Controversy Erupts Over Professors’ Ties to the CIA

In 1985, a Harvard informant came forward to The Crimson and hand-delivered a package of documents that had never before been made available to the public.

The package contained extensive information about the Central Intelligence Agency’s dealings with Nadav Safran, then-director of Harvard’s Center for Middle Eastern Studies.

The informant was disturbed by Safran’s financial ties to the CIA, which included a transfer of more than $150,000 to fund the publishing of Safran’s book as well as funds for Safran to organize a conference involving distinguished Middle Eastern scholars and diplomats from around the world.

The controversy came nine years after Harvard—in response to a Congressional investigation into CIA funding of research—had reformed its policies by requiring professors to disclose CIA grants to the University.

As a result, Safran found himself answering to Harvard, the media, and the participants of his conference, many of whom decided not to attend after finding out that it was funded in part by an American intelligence agency.

Twenty-five years later, the ethical questions raised by the Safran controversy continue to define and shape the way Harvard approaches research sponsorship.


Michael W. Hirschorn ’86, the Crimson reporter who took the lead in breaking this story, says it was essentially the “Wikileaks” of its time and that, as the scandal erupted, there were calls for the arrest of the Crimson editors.

“It was hugely controversial at the time, to the point that the novelist Mark Helprin, a regular columnist for the Wall Street Journal, wrote a huge full-page [editorial] saying we should go to jail and that we had violated university policy, that we were criminals,” Hirschorn says.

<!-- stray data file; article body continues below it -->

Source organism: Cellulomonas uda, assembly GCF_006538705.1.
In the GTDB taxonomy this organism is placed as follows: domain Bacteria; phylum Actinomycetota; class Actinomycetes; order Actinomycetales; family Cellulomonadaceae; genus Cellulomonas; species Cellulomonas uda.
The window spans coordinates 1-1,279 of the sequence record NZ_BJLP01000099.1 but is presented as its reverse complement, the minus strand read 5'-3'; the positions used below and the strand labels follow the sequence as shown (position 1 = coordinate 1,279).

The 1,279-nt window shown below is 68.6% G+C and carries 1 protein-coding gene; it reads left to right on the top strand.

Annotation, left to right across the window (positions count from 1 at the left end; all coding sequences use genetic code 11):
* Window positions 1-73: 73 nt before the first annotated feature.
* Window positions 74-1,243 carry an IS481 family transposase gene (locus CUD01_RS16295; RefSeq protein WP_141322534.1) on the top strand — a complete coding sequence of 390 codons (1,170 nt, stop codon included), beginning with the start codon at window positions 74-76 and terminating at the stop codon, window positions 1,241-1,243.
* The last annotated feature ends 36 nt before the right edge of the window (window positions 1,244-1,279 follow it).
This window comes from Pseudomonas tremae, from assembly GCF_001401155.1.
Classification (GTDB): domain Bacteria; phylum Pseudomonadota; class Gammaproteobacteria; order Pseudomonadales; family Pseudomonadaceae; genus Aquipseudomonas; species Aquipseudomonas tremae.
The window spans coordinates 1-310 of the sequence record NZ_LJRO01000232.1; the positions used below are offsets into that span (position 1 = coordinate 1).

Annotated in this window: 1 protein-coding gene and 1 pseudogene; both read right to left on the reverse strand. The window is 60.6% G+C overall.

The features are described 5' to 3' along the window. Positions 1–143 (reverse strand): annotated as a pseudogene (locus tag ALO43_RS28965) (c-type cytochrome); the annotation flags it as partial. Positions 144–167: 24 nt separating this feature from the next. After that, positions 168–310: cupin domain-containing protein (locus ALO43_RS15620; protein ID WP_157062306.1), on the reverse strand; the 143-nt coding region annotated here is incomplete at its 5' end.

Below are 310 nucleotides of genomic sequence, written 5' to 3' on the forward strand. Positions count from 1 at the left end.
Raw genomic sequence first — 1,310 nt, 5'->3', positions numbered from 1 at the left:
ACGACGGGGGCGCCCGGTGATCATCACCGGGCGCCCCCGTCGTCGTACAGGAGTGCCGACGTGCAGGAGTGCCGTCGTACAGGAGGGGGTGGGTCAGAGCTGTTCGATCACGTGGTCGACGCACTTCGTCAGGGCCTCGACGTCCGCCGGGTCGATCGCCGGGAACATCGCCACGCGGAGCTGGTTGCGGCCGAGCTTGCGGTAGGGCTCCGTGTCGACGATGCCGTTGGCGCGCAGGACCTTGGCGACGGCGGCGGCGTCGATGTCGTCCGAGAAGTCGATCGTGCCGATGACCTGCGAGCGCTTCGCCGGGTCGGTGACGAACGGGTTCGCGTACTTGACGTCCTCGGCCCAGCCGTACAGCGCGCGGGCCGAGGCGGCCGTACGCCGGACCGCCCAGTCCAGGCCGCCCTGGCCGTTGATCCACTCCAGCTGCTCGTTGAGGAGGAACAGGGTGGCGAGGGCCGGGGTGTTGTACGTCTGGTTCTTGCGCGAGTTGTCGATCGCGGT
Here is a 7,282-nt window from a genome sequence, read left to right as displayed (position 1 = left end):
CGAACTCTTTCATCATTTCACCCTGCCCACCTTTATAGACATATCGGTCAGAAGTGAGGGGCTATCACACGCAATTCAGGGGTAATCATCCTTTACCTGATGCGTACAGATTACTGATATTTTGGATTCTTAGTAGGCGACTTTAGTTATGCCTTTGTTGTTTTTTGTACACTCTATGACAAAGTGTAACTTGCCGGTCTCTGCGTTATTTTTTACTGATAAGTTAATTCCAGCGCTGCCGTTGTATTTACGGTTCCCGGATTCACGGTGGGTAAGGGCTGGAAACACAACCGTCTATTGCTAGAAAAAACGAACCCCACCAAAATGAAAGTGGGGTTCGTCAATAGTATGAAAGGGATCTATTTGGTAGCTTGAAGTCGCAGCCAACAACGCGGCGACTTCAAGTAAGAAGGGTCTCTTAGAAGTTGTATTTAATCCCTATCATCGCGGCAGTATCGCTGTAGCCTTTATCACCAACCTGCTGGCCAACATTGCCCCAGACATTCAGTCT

Nevertheless, Hirschorn, who is now a television producer, says he did not hesitate to cover the story because he was concerned about the lack of University transparency at the time.

It was later revealed that Safran had informed former Dean of the Faculty Henry Rosovsky, as well as the book’s publisher, Harvard University Press, of his funding sources.

However, Rosovsky failed to review the terms of the contract and did not adequately respond to Safran’s disclosure.

In the aftermath of the scandal, Safran kept his tenured position at Harvard, but stepped down as director of the Center for Middle Eastern Studies.

Hirschorn says the central problem lay in the fact that Safran’s research was likely compromised, as well as the fact that the CIA had access to Safran’s connections.

According to Hirschorn, the CIA’s contract with Safran stipulated that its involvement would not be disclosed, in addition to having the right to prior review and censorship.